Generally, if a metal #1 trace traverses a matrix point (C1, C2, C3, B1, B2, B3, E1, E2, E3), the option opening 58 overlying the traversed matrix point will not be opened during fabrication. For example, at the top of FIG. 3, a metal #1 trace 62 is depicted generally traversing the center region of a transistor cell 4. Thus, the underlying center option openings 0C2, OB2, OE2 are not opened during fabrication, thereby insulating the underlying transistor 6 from the traverse interconnect trace 62. However because of the redundancy of electrical contacts to the underlying transistor 6, metal #1 traces 64 and/or 66 may still contact transistor 6's collector by opening, respectively, OC3, OC1. Further, metal #1 trace 68 can still contact transistor 6's base by opening OB1, and metal #1 trace 70 can still contact transistor 6's emitter by opening OE3. Thus, even though trace 62 traverses the center region of transistor 6, the underlying transistor 6 is completely functional (by virtue of not opening the traversed option openings OC2, OB2, OE2), and electrical contact to the emitter, base, collector regions of the transistor is still possible. Normally a layer of insulation 70 is deposited atop the metal #1 traces. If desired, further conductive and insulative layers could be deposited atop the insulation #4 layer 70, depending upon the ASIC being implemented.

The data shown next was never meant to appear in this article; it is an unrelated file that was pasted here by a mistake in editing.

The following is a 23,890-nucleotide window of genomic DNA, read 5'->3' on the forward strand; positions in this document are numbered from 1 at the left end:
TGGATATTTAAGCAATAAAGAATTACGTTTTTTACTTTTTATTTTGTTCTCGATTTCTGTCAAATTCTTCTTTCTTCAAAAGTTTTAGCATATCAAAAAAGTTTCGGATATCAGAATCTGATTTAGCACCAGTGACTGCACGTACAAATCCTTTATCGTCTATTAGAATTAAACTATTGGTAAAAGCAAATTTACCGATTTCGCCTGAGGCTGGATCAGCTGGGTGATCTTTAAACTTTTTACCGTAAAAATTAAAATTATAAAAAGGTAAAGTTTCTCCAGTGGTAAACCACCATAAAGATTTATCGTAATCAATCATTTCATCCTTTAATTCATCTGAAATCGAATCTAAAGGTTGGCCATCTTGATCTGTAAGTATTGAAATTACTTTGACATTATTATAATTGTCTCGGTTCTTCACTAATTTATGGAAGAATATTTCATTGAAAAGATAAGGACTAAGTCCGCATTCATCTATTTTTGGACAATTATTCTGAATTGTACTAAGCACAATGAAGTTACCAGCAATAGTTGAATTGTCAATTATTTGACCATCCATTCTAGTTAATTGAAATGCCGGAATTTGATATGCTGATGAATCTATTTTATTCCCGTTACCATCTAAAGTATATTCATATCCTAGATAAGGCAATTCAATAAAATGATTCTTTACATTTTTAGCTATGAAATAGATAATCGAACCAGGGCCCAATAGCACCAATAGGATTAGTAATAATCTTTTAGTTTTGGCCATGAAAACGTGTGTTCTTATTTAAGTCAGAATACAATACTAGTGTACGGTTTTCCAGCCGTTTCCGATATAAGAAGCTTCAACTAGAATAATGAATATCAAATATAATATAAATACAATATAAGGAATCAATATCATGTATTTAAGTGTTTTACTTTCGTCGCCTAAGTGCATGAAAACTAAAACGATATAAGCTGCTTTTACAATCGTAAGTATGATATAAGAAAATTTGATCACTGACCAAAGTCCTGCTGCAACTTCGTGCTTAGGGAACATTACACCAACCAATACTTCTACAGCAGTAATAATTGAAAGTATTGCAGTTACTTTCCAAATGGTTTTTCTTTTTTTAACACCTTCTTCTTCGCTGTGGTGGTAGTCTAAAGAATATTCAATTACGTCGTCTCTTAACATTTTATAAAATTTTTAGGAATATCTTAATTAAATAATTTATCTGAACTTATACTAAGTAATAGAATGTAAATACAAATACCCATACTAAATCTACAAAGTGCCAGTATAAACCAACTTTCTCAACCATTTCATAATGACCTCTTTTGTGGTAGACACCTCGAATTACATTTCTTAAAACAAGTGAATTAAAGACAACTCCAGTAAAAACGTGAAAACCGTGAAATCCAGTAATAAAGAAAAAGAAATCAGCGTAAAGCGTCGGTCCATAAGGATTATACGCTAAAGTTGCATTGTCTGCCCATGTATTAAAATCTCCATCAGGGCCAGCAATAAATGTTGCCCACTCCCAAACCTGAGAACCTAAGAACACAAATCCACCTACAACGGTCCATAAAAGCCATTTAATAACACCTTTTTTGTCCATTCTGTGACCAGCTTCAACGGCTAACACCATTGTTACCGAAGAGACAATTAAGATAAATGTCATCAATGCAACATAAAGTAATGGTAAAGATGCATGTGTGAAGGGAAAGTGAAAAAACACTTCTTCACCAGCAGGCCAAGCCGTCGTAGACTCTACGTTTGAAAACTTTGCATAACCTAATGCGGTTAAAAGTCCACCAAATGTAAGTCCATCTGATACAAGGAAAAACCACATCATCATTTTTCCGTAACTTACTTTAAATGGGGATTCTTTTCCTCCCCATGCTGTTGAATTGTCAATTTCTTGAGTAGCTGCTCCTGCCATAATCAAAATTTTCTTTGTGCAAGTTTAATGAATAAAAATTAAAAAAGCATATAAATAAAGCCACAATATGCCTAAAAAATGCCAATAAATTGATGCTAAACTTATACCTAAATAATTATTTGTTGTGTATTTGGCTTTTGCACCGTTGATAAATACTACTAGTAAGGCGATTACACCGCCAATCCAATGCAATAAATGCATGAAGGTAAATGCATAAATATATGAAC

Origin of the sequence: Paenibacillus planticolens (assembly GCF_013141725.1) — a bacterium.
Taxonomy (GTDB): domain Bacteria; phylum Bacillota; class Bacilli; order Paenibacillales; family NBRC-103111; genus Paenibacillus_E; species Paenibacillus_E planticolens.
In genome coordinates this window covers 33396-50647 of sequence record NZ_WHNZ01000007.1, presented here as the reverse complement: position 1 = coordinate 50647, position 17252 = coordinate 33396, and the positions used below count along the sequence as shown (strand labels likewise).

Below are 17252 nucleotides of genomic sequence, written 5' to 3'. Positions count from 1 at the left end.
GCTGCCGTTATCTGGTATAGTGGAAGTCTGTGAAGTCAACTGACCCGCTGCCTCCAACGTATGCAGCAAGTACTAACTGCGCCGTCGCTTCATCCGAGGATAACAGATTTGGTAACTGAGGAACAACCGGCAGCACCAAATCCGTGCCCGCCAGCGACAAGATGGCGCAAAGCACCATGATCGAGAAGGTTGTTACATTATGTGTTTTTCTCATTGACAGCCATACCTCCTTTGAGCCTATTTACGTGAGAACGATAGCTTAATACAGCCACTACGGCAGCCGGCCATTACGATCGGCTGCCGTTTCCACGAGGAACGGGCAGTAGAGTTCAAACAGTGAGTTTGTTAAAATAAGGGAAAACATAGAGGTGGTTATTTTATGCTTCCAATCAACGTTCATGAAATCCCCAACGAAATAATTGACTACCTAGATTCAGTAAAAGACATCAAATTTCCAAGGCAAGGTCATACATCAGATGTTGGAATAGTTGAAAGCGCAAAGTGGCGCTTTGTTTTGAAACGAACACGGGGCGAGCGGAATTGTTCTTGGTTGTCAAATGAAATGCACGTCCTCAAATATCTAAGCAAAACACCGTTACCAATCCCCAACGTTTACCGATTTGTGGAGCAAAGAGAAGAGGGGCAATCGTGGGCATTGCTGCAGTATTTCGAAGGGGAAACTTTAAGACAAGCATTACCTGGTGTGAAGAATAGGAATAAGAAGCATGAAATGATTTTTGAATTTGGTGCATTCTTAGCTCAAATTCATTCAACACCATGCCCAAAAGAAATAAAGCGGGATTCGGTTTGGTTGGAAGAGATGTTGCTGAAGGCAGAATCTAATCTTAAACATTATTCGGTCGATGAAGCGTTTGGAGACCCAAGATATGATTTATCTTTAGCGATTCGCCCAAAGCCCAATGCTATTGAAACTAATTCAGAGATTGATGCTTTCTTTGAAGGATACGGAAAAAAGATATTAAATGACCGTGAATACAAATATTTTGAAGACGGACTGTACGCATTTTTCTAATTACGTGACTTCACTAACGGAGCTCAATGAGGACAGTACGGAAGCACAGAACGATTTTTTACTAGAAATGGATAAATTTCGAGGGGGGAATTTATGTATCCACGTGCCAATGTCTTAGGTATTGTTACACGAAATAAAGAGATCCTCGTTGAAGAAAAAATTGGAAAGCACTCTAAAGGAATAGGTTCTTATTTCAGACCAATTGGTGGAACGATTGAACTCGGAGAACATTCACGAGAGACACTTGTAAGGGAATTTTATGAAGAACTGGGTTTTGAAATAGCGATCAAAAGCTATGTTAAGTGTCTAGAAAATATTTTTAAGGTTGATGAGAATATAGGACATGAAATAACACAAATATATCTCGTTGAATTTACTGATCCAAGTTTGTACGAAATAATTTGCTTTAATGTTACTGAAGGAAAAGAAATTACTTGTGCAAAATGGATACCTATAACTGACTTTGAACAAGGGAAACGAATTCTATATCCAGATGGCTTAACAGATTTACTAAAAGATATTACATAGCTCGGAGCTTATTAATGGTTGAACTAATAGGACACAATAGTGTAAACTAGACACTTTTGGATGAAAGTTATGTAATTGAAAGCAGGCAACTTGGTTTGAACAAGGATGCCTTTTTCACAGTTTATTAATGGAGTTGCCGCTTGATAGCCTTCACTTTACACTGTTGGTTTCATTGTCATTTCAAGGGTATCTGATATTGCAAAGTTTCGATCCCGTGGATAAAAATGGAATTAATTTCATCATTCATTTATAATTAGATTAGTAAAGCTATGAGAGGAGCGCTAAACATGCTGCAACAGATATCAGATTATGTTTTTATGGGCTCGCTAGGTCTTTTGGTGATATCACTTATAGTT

FIG. 4 illustrates, in cross-section, the nature of the "upward" and "downward" connections that have been described, and further depicts the metal #1 trace 62 as it traverses the center region overlying transistor 6. Trace 68, for example, electrically downward contacts the polysilicon #2 base trace 26 via option opening OB1, which is opened during fabrication. Region 51 of trace 26 in turn downward contacts base 12 of transistor 6 through openings 34 (in insulation #2 30) and 55 (in insulation #1 48). If another metal #1 trace required contact to, say, base 14, such contact would be facilitated in a similar manner. Note that because trace 62 traverses a portion of the underlying transistor, the underlying option opening OB2 was not opened during fabrication. Thus, the presence of trace 62 in no way affects operation of transistor 6 because the insulation #2 layer 56 has not been opened at OC2, OB2 or OE2 (see top of FIG. 3). However because of the redundancy provided by the present invention, even through the center contact points in the 3×3 matrix at the polysilicon #2 level are not used, contact to the underlying transistor 6 may still be made using contact points C3, C1, B3, B1, E3, E1. Non-traversing trace 68, for example, is depicted as using contact point B1, which was made available by opening option opening OB1 during fabrication.